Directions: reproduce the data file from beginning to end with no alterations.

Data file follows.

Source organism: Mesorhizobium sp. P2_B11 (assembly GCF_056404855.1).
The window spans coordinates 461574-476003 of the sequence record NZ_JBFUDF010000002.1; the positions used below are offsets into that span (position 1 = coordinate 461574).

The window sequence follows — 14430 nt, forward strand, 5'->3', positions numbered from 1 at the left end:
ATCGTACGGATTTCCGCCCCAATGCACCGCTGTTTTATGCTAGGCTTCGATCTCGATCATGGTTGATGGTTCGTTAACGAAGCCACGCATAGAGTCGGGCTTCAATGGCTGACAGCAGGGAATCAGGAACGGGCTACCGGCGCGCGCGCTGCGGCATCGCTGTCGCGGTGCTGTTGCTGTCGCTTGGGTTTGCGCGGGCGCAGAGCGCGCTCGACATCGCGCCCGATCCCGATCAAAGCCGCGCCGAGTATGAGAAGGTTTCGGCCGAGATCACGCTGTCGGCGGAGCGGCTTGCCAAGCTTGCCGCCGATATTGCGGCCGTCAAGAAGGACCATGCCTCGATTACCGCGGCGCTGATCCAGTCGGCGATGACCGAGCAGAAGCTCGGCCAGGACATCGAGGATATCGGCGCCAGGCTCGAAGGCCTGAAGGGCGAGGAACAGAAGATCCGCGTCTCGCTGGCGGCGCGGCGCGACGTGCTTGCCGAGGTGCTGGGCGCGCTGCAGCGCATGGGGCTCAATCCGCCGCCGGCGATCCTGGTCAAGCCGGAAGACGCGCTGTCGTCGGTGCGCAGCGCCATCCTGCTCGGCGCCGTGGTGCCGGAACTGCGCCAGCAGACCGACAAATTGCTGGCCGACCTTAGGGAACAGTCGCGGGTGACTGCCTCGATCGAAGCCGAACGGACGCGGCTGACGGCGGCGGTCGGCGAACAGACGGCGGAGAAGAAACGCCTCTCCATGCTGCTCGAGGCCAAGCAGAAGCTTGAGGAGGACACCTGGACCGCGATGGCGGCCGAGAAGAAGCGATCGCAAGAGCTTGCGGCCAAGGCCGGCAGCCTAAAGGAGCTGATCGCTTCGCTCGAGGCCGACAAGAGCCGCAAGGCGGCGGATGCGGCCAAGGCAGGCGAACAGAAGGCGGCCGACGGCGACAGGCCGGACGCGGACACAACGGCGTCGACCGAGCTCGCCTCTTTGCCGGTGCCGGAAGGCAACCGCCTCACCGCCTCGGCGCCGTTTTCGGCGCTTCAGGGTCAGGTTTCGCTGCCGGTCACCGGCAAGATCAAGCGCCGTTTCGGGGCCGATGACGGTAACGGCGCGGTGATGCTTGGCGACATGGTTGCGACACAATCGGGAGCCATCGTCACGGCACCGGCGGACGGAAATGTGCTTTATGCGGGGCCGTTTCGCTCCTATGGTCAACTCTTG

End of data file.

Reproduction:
Source organism: Mesorhizobium sp. P2_B11 (assembly GCF_056404855.1).
The window spans coordinates 461574-476003 of the sequence record NZ_JBFUDF010000002.1; the positions used below are offsets into that span (position 1 = coordinate 461574).

The window sequence follows — 14430 nt, forward strand, 5'->3', positions numbered from 1 at the left end:
ATCGTACGGATTTCCGCCCCAATGCACCGCTGTTTTATGCTAGGCTTCGATCTCGATCATGGTTGATGGTTCGTTAACGAAGCCACGCATAGAGTCGGGCTTCAATGGCTGACAGCAGGGAATCAGGAACGGGCTACCGGCGCGCGCGCTGCGGCATCGCTGTCGCGGTGCTGTTGCTGTCGCTTGGGTTTGCGCGGGCGCAGAGCGCGCTCGACATCGCGCCCGATCCCGATCAAAGCCGCGCCGAGTATGAGAAGGTTTCGGCCGAGATCACGCTGTCGGCGGAGCGGCTTGCCAAGCTTGCCGCCGATATTGCGGCCGTCAAGAAGGACCATGCCTCGATTACCGCGGCGCTGATCCAGTCGGCGATGACCGAGCAGAAGCTCGGCCAGGACATCGAGGATATCGGCGCCAGGCTCGAAGGCCTGAAGGGCGAGGAACAGAAGATCCGCGTCTCGCTGGCGGCGCGGCGCGACGTGCTTGCCGAGGTGCTGGGCGCGCTGCAGCGCATGGGGCTCAATCCGCCGCCGGCGATCCTGGTCAAGCCGGAAGACGCGCTGTCGTCGGTGCGCAGCGCCATCCTGCTCGGCGCCGTGGTGCCGGAACTGCGCCAGCAGACCGACAAATTGCTGGCCGACCTTAGGGAACAGTCGCGGGTGACTGCCTCGATCGAAGCCGAACGGACGCGGCTGACGGCGGCGGTCGGCGAACAGACGGCGGAGAAGAAACGCCTCTCCATGCTGCTCGAGGCCAAGCAGAAGCTTGAGGAGGACACCTGGACCGCGATGGCGGCCGAGAAGAAGCGATCGCAAGAGCTTGCGGCCAAGGCCGGCAGCCTAAAGGAGCTGATCGCTTCGCTCGAGGCCGACAAGAGCCGCAAGGCGGCGGATGCGGCCAAGGCAGGCGAACAGAAGGCGGCCGACGGCGACAGGCCGGACGCGGACACAACGGCGTCGACCGAGCTCGCCTCTTTGCCGGTGCCGGAAGGCAACCGCCTCACCGCCTCGGCGCCGTTTTCGGCGCTTCAGGGTCAGGTTTCGCTGCCGGTCACCGGCAAGATCAAGCGCCGTTTCGGGGCCGATGACGGTAACGGCGCGGTGATGCTTGGCGACATGGTTGCGACACAATCGGGAGCCATCGTCACGGCACCGGCGGACGGAAATGTGCTTTATGCGGGGCCGTTTCGCTCCTATGGTCAACTCTTG